Aug. 27--Talk about overcompensating. The past few years, there haven't been any stages in Memorial Stadium for the Bumbershoot Music and Art Festival at the Seattle Center. This year, there'll be two.
The main stage finally moves back outdoors (from KeyArena), which is good news. The spacious floor of the stadium has always been plenty big for a main stage crowd, plus all the food joints and vendors, plus all the folks who just wandered in for a lie-down, a slice of pizza and a bit of shade. It's also a better people-watching venue than KeyArena will ever be.
But the big stage won't be at the stadium's west end this time out; it'll be on the eastern half of the football field, facing the south grandstand. And a new venue, the End Zone Stage, will be tucked into the southwest corner. The two stages will alternate performances, providing almost nonstop music in the Center's largest venue, and relieving the congestion around the rest of the grounds.
And there's more good news, venue-wise: The God-awful stage outside of EMP, where bands went to be ignored and spectators went (or, more accurately, didn't go) to cook to death on the sun-drenched asphalt that used to house half the Fun Forest, is no more. Unfortunately, though, the Broad Street stage isn't making a comeback.
KeyArena joins that westernmost "out of bounds" area where the Northwest Court stage once was located, and where the visual arts exhibits used to provide an intriguing and sometimes amusing respite from the crowds elsewhere. The exhibits will be in the Fisher Pavilion, while the popular Flatstock is crammed back into the Armory.
Though this year's musical lineup has been criticized for its lack of big names (pretty much an annual occurrence, actually), it's really a deep, eclectic and interesting three days of offerings. The main stage lineup on Saturday -- Panic! at the Disco, Elvis Costello and Wu-Tang Clan -- is illustrative of that eclecticism, and the more alternative sets on the End Zone stage will only add to that something-for-everyone vibe.
I don't know where I'll end up for much of the three days of peace, love, sunburn and commercialism that is Bumbershoot. But here are a dozen stops, and some also-rans, where he doesn't think he could go wrong, in chronological order:
6:15 p.m. Saturday,
BS Sez: Elvis Costello has followed his musical curiosity in a career spanning more than 30 years. Best known for his performances with The Attractions, The Imposters, and more recently The Roots, he has also entered into acclaimed collaborations with Burt Bacharach, The Brodsky Quartet, Sir Paul McCartney, guitarist Bill Frisell, The Charles Mingus Orchestra, record producer and songwriter T Bone Burnett, and Allen Toussaint. Citing his musical eclecticism paired with "fiercely literal lyrics," Allmusic calls him "one of the most innovative, influential, and best songwriters since Bob Dylan."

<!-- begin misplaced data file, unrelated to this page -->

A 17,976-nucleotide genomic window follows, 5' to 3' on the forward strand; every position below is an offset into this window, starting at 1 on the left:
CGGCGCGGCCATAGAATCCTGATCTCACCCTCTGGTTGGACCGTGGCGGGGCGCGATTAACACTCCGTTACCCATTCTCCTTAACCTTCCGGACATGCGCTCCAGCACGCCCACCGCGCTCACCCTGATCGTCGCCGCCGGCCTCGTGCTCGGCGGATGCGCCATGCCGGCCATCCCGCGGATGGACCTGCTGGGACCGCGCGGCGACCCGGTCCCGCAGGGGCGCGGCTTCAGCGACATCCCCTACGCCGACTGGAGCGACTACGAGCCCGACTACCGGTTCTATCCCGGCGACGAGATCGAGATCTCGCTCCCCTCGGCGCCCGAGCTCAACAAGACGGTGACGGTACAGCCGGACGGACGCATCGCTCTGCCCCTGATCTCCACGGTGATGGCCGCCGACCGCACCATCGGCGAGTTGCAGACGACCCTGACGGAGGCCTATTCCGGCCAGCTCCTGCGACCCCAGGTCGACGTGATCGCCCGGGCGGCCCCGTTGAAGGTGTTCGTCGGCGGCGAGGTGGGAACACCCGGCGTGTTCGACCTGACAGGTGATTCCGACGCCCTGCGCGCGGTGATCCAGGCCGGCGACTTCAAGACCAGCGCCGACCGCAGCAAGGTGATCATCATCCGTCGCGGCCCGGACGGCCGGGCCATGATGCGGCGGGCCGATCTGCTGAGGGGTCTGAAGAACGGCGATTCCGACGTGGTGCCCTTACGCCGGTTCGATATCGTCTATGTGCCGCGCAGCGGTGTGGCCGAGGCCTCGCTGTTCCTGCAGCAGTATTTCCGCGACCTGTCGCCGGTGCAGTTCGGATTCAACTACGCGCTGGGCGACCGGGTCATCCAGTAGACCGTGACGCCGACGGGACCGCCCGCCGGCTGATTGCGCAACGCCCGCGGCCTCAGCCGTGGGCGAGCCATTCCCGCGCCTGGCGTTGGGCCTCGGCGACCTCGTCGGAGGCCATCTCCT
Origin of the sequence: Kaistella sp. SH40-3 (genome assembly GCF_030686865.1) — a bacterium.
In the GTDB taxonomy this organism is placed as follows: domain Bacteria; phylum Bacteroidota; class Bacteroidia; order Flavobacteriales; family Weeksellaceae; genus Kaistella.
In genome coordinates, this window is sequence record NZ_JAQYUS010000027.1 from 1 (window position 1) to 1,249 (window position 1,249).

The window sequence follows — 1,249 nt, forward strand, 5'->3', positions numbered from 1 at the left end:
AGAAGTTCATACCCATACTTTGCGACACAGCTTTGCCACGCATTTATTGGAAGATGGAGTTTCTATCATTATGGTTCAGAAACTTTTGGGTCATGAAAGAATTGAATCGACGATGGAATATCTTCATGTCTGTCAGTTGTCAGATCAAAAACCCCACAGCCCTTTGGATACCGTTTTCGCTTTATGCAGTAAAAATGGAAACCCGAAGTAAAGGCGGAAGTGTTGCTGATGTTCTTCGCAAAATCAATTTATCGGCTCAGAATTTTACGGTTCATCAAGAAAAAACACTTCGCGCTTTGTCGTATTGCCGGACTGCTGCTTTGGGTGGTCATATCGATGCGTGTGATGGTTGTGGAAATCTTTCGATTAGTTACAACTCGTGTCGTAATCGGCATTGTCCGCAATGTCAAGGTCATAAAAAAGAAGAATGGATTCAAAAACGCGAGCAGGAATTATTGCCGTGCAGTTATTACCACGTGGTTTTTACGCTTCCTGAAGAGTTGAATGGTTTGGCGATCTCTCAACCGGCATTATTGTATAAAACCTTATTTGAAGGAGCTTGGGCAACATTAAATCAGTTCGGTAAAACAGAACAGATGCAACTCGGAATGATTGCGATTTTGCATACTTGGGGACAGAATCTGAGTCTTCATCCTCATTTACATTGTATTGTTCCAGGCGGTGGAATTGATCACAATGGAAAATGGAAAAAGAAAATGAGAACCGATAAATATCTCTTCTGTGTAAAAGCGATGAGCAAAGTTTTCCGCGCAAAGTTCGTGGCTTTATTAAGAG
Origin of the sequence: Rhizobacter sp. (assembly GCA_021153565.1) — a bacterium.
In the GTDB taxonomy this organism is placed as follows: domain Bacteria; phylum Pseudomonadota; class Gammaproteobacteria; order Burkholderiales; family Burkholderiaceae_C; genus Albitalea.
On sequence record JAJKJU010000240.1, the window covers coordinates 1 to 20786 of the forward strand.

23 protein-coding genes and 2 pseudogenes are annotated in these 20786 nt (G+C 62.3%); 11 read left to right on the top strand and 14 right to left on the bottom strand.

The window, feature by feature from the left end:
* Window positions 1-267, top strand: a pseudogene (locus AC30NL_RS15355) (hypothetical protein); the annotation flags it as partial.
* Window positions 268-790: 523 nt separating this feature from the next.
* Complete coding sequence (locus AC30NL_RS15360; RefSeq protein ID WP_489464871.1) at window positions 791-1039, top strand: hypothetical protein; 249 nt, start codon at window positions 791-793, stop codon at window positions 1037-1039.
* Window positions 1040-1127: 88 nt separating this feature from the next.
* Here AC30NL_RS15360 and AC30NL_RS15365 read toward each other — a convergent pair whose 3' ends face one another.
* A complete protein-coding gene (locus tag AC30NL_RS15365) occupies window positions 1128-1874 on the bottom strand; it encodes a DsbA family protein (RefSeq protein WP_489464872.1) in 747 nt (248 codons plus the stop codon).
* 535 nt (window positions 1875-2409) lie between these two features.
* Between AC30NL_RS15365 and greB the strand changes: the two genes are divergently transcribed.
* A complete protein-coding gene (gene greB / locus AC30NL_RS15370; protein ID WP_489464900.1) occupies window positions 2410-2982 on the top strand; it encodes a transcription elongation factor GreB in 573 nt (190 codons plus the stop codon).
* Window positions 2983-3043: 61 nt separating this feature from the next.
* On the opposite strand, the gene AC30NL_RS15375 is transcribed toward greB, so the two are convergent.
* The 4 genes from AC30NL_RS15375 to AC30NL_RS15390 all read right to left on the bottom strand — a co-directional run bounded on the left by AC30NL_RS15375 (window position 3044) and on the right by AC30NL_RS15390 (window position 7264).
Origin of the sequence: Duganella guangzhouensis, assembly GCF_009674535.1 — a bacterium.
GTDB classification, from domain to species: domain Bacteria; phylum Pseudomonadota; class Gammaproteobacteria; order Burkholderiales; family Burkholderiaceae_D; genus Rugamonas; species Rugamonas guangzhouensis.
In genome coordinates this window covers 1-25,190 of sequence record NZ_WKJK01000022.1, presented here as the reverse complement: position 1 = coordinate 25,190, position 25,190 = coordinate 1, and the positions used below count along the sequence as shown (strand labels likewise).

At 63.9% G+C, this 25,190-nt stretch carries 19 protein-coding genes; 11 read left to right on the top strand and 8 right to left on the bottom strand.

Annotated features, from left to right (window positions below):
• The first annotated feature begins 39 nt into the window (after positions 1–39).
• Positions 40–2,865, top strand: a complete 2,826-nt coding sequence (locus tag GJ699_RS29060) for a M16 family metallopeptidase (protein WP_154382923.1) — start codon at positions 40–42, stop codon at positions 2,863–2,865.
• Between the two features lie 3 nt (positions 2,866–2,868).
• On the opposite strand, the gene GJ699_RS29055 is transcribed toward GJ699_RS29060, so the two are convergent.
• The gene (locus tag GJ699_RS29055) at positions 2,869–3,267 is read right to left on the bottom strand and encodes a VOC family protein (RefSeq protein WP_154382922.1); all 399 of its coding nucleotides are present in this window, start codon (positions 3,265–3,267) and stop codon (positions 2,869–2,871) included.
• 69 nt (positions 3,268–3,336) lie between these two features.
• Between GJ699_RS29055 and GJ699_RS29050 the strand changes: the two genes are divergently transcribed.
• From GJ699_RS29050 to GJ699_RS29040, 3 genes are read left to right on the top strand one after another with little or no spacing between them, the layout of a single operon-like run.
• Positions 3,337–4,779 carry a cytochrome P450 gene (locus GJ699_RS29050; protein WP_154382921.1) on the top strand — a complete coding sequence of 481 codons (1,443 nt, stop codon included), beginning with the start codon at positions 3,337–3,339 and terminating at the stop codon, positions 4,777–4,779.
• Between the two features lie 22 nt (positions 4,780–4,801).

8 p.m. Saturday,
Fisher Green stage
BS Sez: Critically acclaimed musicians Aimee Mann and Ted Leo have joined forces as The Both. The duo's self-titled debut builds on a friendship forged while they were on tour together. Combining their differing musical vocabularies and mutual admiration for each other proved to be a boon, taking the songwriting into new and interesting directions. Bumbershoot is The Both's first appearance in Seattle.
10 p.m. Saturday,
BS Sez: From her groundbreaking family gospel group The Staples Singers to her legendary solo career and current collaborations with Wilco's Jeff Tweedy, Grammy winner Mavis Staples continues to blaze a soulful R&B trail while never relinquishing her gospel roots. It's no surprise that Rolling Stone considers her one of the 100 greatest singers of all time.
ALSO SATURDAY: Youngblood Hawke (1:45 p.m., End Zone stage); The Lonely Forest (break-up gig; 3:30 p.m., Fountain Lawn stage); Shelby Earl (5:15 p.m., End Zone stage); Wu-Tang Clan (9:45 p.m., Main stage); The Afghan Whigs (10 p.m., Fisher Green stage)
12:30 p.m. Sunday,
Fountain Lawn stage
BS Sez: With two beards, four amps, the mind of a scientist, and more raw talent than Scott Baio, Hobosexual is the antithesis of metrosexual, excessively coifed, artificial cool. When Hobosexual's beard powers combine, the result is a wall of sound so powerful and prolific that it rivals two Voltron energy swords and a Samuel L. Jackson monologue. Hobo's unapologetic electric mayhem is a triumphant return to bombastic rock and roll. Hobosexual will annihilate you -- then leave you begging for more.
THE DREAM SYNDICATE
4:30 p.m. Sunday,